This week in our Early Learning series, we’re covering STEM. Science, Technology, Engineering, and Math are all over the place these days. And there is good reason, too. STEM learning is present in classrooms, summer camps, after-school programs, and even library programs. Today, I’m sharing classic STEM. This is the STEM of my childhood and one that I’m so excited to share with my kids: Tinker Toys!
We used the classic toy, Tinker Toys with STEM concepts to create a Tinker Toy pulley. Now, this was fun!
Tinker Toys STEM project: Build a Pulley
This post contains affiliate links.
We were lucky enough to find a set of Tinker Toys at a garage sale but they are available here. Our set is a little beat up (And it even has original container from years gone by!) but it worked for building a pulley system. This was a hit with my kids as we discovered and explored all four parts of STEM education:
Science with Tinker Toys– We talked about the physics behind a pulley system, including the load and the effort required to make the pulley work. Our pulley was designed to pull a string along a strait path to carry a load from one point to another. We talked about energy with our pulley.
Technology with Tinker Toys– I’ve read that the technology portion of STEM learning can relate to any product made that meets a need or want, including items like a pencil or a chair. Our technology was the machine (the pulley) that could transport items from one place to another. We created a machine to do a job.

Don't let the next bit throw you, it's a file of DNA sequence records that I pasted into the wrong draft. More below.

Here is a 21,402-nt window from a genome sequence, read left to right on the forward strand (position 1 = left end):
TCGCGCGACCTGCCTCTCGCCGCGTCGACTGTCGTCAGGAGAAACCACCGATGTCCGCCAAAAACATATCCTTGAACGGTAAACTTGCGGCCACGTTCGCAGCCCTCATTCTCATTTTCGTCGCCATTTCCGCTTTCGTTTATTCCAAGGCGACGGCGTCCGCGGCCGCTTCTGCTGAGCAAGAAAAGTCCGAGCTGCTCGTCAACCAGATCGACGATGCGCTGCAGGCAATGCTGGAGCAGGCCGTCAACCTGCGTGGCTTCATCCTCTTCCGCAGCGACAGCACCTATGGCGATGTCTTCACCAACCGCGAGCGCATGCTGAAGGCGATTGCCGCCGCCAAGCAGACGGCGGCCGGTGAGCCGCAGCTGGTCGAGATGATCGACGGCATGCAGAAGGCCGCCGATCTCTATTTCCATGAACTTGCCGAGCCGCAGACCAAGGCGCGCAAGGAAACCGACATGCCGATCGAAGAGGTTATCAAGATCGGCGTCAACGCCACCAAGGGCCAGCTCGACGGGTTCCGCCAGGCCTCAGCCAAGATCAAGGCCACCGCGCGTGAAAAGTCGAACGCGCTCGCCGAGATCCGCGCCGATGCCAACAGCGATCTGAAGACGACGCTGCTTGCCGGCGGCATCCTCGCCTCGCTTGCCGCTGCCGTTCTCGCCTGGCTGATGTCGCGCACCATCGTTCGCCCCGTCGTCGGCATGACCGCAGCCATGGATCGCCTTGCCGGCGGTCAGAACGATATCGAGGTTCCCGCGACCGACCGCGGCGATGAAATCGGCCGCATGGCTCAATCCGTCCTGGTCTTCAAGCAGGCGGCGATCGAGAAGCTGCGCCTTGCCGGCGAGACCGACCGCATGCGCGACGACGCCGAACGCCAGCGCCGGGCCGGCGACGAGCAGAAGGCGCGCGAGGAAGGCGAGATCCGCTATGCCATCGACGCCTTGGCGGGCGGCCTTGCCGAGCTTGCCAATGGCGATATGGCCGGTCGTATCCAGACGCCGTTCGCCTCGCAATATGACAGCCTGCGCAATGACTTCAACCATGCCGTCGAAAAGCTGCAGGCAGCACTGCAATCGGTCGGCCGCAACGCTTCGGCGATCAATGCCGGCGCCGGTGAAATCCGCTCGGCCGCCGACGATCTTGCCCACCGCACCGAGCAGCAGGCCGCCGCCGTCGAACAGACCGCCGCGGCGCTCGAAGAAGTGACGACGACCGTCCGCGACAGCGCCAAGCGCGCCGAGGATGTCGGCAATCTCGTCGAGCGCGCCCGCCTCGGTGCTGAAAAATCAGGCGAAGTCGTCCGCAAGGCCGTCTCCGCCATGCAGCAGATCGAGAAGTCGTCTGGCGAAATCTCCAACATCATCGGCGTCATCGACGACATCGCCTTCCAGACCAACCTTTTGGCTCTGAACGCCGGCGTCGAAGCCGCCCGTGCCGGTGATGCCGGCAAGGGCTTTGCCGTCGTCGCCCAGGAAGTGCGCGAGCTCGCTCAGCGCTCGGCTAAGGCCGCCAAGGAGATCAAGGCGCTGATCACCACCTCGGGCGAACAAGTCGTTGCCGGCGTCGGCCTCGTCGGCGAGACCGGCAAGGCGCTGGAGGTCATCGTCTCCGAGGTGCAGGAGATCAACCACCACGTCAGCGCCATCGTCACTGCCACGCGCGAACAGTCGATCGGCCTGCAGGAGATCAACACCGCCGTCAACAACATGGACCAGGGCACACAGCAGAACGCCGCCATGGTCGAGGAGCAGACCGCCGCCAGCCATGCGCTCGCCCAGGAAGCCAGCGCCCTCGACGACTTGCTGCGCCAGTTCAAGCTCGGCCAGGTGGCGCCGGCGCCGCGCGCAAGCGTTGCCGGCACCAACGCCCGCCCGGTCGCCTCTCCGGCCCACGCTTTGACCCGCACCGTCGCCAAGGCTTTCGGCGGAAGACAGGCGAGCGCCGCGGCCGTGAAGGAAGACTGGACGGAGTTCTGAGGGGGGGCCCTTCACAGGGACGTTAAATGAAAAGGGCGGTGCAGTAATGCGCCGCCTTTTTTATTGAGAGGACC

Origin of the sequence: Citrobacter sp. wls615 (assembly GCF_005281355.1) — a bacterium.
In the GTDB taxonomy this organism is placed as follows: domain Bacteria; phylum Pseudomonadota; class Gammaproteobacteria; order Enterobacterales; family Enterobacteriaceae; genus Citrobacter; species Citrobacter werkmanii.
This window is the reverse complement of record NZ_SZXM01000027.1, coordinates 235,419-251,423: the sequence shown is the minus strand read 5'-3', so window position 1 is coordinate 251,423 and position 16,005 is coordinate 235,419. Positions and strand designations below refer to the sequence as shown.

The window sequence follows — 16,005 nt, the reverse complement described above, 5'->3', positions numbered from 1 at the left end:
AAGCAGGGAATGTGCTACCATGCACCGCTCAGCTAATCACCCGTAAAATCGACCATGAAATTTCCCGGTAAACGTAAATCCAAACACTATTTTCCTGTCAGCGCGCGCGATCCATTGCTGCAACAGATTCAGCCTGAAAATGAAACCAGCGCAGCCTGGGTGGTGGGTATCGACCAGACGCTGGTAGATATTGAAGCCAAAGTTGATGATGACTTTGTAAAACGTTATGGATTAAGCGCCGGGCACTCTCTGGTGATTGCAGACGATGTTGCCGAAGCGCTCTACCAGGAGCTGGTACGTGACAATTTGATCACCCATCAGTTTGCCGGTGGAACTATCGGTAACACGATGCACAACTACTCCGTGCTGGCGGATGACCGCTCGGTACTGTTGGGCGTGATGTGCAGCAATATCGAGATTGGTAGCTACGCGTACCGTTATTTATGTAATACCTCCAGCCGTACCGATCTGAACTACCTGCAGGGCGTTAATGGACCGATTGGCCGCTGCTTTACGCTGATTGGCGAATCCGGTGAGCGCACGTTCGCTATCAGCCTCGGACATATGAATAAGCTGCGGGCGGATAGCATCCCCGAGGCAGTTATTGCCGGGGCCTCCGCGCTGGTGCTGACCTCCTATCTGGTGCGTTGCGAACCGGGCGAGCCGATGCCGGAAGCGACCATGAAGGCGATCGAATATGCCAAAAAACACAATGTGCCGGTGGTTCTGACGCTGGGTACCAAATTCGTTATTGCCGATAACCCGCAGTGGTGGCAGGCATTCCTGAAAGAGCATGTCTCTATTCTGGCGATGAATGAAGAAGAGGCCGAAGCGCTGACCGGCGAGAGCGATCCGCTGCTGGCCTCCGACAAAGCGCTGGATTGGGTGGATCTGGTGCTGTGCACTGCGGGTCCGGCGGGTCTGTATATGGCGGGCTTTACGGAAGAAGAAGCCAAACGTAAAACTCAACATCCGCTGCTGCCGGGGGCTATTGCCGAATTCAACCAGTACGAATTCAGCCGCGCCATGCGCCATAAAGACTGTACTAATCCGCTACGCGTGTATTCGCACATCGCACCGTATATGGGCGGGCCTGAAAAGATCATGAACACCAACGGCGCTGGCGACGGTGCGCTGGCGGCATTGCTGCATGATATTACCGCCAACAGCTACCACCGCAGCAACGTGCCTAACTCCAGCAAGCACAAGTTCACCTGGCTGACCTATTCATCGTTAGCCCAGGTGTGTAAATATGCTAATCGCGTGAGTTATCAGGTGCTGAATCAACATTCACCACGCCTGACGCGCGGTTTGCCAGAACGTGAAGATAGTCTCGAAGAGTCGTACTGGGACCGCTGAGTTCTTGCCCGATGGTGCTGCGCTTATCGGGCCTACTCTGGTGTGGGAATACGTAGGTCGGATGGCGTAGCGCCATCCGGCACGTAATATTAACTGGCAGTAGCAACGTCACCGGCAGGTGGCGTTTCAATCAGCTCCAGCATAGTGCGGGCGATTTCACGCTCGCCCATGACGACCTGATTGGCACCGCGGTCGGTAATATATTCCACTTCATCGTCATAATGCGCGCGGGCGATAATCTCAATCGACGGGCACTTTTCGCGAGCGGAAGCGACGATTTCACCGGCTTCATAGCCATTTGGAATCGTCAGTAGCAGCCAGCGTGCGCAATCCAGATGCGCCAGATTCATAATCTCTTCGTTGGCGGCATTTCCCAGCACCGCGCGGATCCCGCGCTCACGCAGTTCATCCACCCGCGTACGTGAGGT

Engineering with Tinker Toys– Tinker Toys might be one of the most classic engineering toys there is. Children of all ages have used these building toys to create whatever their imagination could dream up. We were able to engineer a pulley system with trial and error to find the right height, length, and support for our pulley. After trial and error, we determined that our pulley needed a better base of support. To adjust for lack of width in the base, we added play dough to hold the legs in place.
Math with Tinker Toys– For our pulley, we tried different lengths of string. We measured the lengths and decided on the best length to pull clothes pins from one point to anther. We then added more clothes pins and noted how much the string drooped when we added more pins. We then had to adjust the distance of the pulley legs to accommodate the weight. What a great way to combine math and engineering in this “tinkering” STEM activity!
NOTE: Our clothes pins were multi-colored but I’m not able to find that exact item anymore. You are able to purchase individual colors of clothes pins, here.
Looking for more STEM activities for kids? Try these:
Tell me, did you play with Tinker Toys as a kid? Have you ever made a pulley as a child?